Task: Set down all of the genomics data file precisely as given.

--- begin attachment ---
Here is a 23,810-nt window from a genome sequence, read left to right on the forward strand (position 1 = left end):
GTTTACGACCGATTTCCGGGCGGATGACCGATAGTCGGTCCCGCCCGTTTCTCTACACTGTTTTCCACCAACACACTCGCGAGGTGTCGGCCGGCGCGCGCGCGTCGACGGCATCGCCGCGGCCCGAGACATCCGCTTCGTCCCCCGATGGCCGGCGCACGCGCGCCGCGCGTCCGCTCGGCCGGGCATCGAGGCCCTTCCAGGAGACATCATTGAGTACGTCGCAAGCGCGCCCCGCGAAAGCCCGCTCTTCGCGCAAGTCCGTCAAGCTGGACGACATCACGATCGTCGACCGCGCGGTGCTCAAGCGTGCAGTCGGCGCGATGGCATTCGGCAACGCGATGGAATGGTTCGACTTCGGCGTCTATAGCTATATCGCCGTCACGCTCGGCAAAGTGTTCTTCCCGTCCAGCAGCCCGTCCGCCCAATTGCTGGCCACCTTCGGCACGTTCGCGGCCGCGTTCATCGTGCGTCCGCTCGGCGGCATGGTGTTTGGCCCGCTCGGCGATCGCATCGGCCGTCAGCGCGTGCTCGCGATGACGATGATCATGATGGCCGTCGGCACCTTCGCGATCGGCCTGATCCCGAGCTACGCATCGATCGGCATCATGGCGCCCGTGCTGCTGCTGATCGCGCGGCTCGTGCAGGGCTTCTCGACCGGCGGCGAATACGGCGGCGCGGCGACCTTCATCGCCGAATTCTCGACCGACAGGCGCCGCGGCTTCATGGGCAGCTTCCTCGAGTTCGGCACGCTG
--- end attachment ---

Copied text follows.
Here is a 23,810-nt window from a genome sequence, read left to right on the forward strand (position 1 = left end):
GTTTACGACCGATTTCCGGGCGGATGACCGATAGTCGGTCCCGCCCGTTTCTCTACACTGTTTTCCACCAACACACTCGCGAGGTGTCGGCCGGCGCGCGCGCGTCGACGGCATCGCCGCGGCCCGAGACATCCGCTTCGTCCCCCGATGGCCGGCGCACGCGCGCCGCGCGTCCGCTCGGCCGGGCATCGAGGCCCTTCCAGGAGACATCATTGAGTACGTCGCAAGCGCGCCCCGCGAAAGCCCGCTCTTCGCGCAAGTCCGTCAAGCTGGACGACATCACGATCGTCGACCGCGCGGTGCTCAAGCGTGCAGTCGGCGCGATGGCATTCGGCAACGCGATGGAATGGTTCGACTTCGGCGTCTATAGCTATATCGCCGTCACGCTCGGCAAAGTGTTCTTCCCGTCCAGCAGCCCGTCCGCCCAATTGCTGGCCACCTTCGGCACGTTCGCGGCCGCGTTCATCGTGCGTCCGCTCGGCGGCATGGTGTTTGGCCCGCTCGGCGATCGCATCGGCCGTCAGCGCGTGCTCGCGATGACGATGATCATGATGGCCGTCGGCACCTTCGCGATCGGCCTGATCCCGAGCTACGCATCGATCGGCATCATGGCGCCCGTGCTGCTGCTGATCGCGCGGCTCGTGCAGGGCTTCTCGACCGGCGGCGAATACGGCGGCGCGGCGACCTTCATCGCCGAATTCTCGACCGACAGGCGCCGCGGCTTCATGGGCAGCTTCCTCGAGTTCGGCACGCTG